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Malay Wedding Part 3: The Venue

Posted by on 11 February 2009

This is the long-overdue third installment of my series on Malay weddings. You can find Part 1 (Meminang) here and read about Part 2 (Hantaran) here.

Even though many hotels and halls offer wedding packages, the bride’s and groom’s respective houses still remain as the most popular venue for most Malay weddings.

If you see canopies like this being put up in a street in your neighbourhood, chances are, there’s going to be a wedding reception in that place in one or two days’ time.


The canopies would straddle both sides of the street but would be high enough for cars to go through, hence, while they’re being put up, cars would still be able to go in and out of the neighbourhood as usual. However, as the tables and chairs are brought out and arranged under those canopies, that section of the road would be temporarily closed to traffic, usually for half a day, at most for one whole day. Naturally, it is necessary to obtain approval from the municipal or city council for such things.

Canopies can range from the very basic, simple tent-like structures, to the more interesting ones that come with colourful scallop curtains to match your reception’s theme, to the more sophisticated ones that come with built-in fans (very useful for Malaysia’s sweltering humid weather) and, sometimes, even with mini chandeliers.

Canopies provide the much-needed extra space in order to accommodate the steady stream of guests. They’re usually rented together with the tables and chairs. Some caterers even include canopies in their packages.

One section would be set aside as the meja pengantin, i.e. the table where the bride and groom and selected members from both sides of the families would sit and have their meal. The food for the meja pengantin is, of course, special — either completely different from what all other guests partake in or have similar dishes but with a few special extras included.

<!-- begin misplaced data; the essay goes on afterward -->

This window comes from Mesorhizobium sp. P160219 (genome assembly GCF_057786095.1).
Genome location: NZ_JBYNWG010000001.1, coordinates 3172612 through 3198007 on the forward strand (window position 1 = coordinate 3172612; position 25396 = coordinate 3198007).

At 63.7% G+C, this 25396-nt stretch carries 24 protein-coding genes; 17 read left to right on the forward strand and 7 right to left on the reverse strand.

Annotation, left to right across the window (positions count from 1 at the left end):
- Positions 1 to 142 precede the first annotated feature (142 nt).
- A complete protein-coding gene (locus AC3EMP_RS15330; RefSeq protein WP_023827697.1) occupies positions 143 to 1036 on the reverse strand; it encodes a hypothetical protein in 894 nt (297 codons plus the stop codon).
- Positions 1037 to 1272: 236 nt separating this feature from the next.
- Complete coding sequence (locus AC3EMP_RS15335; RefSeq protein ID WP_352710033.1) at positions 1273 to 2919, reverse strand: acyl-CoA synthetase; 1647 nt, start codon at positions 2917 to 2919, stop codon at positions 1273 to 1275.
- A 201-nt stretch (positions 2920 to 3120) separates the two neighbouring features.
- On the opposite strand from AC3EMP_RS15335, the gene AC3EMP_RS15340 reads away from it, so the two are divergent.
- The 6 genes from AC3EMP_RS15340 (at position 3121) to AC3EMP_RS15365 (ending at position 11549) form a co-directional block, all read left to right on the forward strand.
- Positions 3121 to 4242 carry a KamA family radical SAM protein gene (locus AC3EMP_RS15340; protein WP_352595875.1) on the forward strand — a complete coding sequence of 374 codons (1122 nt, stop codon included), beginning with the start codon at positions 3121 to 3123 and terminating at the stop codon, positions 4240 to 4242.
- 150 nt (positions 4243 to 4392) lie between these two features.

Canopies, however, only cover one portion of the venue, i.e. the outdoors portion. Indoors is an altogether different story.

First of all, there’s the lounge, usually stripped bare of all its furniture and covered from wall to wall with carpets, on which guests and relatives would sit.


In many cases, the akad nikah or marriage ceremony would be done in this room. This is not always the case, as some couples opt to have the akad nikah in a nearby mosque.

There would be one area of the house with two chairs or a bench on an elevated platform, usually decorated with flowers. Remember this photo from my previous post, Selamat Pengantin Baru?

newly weds on pelamin

It’s called the pelamin. This area would be the focal point of the reception, as this is where the newly wed couple would sit and be presented formally as husband and wife. Naturally, many guests would have their photo taken with the newly weds here.

Finally, there’s the highlight of any bride’s reception — the bride’s bedroom. The room would be elaborately decorated, usually following a colour theme of the bride’s choice. There would be new sheets and matching curtains, sometimes wallpaper, sometimes ribbons and four-poster beds, usually with fresh flowers.

bride’s bedroom

If the akad nikah is held in the bride’s house, the bride’s room would be the place where the bride, her closest friends and the mak andam — the lady who does the bride’s hair and makeup — would be holed up while waiting for the guests to arrive.

mak andam and bride

Once in a while, a friend or relative would come, pose with the bride and have their photo taken together, with the gaily decorated room as the backdrop.

bride waiting inside bedroom

After the akad nikah, this room would also be where many photographs of the newly weds would be taken. Usually, only relatives and female guests can go into or even take a peek at the bride’s bedroom.

For me, even though weddings held in hotels are of a grander scale, I find that weddings held in the bride’s homes are much more charming, warm and intimate.

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